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Cholesterol-lowering snack chips

Professor K.C. Hayes and colleagues develop method to fry chips in oil spiked with healthy plant ingredient without sacrificing taste

WALTHAM, Mass. (Jan. 31, 2005) -- Brandeis University biology professor K.C. Hayes and Senior Research Associate Andy Pronczuk at the school's Foster Biomedical Research Laboratory, in collaboration with Brandeis Senior Scientist Daniel Perlman of the Physics Department, have discovered a way to produce chips and other snack foods that can actually lower your cholesterol while you eat them -- without having any impact on taste.

"This could have a major impact on public health," said Hayes, who has studied the effect of dietary fats on cholesterol for 35 years. He has previously collaborated with Dr. Perlman, who has expertise in materials science, chemistry and patent law, in creating and patenting the fat blend in Smart Balance, a trans-fat free margarine.

The Brandeis research team found that soybean-derived phytosterols (natural sterols that occur in plants) helped block cholesterol uptake (present in animal fat). When added to the cooking oil used to prepare snack chips and other foods, these natural sterols lowered LDL (the so-called "bad" cholesterol).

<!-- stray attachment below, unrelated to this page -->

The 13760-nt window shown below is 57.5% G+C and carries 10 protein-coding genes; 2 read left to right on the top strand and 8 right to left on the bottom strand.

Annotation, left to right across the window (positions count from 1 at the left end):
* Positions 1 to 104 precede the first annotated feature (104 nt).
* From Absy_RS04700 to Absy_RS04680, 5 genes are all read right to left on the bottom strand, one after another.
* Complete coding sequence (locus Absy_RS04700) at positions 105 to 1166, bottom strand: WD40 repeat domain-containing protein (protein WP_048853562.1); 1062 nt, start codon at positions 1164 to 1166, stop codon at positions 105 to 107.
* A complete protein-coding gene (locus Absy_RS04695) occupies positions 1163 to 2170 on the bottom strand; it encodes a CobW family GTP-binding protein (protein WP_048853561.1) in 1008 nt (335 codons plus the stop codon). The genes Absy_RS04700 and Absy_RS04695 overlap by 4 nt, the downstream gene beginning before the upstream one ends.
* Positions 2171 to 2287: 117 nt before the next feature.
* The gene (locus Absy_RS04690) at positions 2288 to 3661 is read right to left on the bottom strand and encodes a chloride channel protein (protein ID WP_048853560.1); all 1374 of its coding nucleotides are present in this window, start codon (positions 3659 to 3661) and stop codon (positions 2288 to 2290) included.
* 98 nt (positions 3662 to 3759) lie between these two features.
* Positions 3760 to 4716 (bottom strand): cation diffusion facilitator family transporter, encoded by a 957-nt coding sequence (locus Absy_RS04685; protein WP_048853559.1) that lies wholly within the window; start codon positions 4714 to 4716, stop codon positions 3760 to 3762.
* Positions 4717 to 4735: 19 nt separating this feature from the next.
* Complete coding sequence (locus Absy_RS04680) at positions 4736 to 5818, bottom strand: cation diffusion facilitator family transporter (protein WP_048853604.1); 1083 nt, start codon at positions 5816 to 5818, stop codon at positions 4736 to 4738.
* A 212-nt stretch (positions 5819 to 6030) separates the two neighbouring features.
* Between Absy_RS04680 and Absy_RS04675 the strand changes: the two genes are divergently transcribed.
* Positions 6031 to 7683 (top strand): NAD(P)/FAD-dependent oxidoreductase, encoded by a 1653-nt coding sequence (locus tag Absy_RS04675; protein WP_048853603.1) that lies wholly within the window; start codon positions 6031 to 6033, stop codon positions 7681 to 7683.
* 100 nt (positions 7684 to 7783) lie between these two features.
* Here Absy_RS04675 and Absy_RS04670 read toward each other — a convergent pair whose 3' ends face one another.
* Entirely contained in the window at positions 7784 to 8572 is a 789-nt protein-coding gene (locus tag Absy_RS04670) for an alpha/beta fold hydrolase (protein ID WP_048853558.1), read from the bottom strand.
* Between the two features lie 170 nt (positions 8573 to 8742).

In a clinical study chronicled in the American Society for Nutritional Sciences' Journal of Nutrition, the Hayes team followed 10 subjects who achieved a 15 percent decrease in their LDL cholesterol and a 10 percent drop in total cholesterol after eating two one-ounce servings of phytosterol-enriched tortilla chips each day over a four-week period. "If you have a really high LDL cholesterol, it would likely decline even more," Hayes said.

While the health benefits of fatty acid-modified phytosterols have been known for years -- both the National Cholesterol Education Program and American Heart Association have recommended the addition of phytosterols to the diet to help reduce cholesterol -- their use in everyday foods has been limited largely to margarines and salad oils because of cost and for technical reasons.

Researchers had previously failed with a variety of foods to develop a method for adding unmodified (and more cost-effective) natural phytosterols in a physical state that would also be biologically active. With frying oil for snack foods, for example, Perlman discovered that fat-borne phytosterols, after adequate heating and then cooling, recrystallize in a unique mixed crystalline BTRPB form. This form was shown to effectively block cholesterol absorption. Commercial applications of the research are being protected by patent applications filed by the university.

In fact, the team's clinical study revealed that the benefits of phytosterols in tortilla chips was similar to, or even slightly better than that observed when phytosterols were provided solubilized directly in the dietary fat.

"Phytosterols block cholesterol uptake as you eat foods containing cholesterol," Hayes said. "When you're consuming cholesterol is when you want to eat the phytosterols."

"It is anticipated that use of the TRP phytosterols will be expanded beyond fried snack foods such as potato and tortilla chips, to include sauces, condiments, baked goods, nutritional supplements, processed cheese, margarine and salad dressing," Perlman said.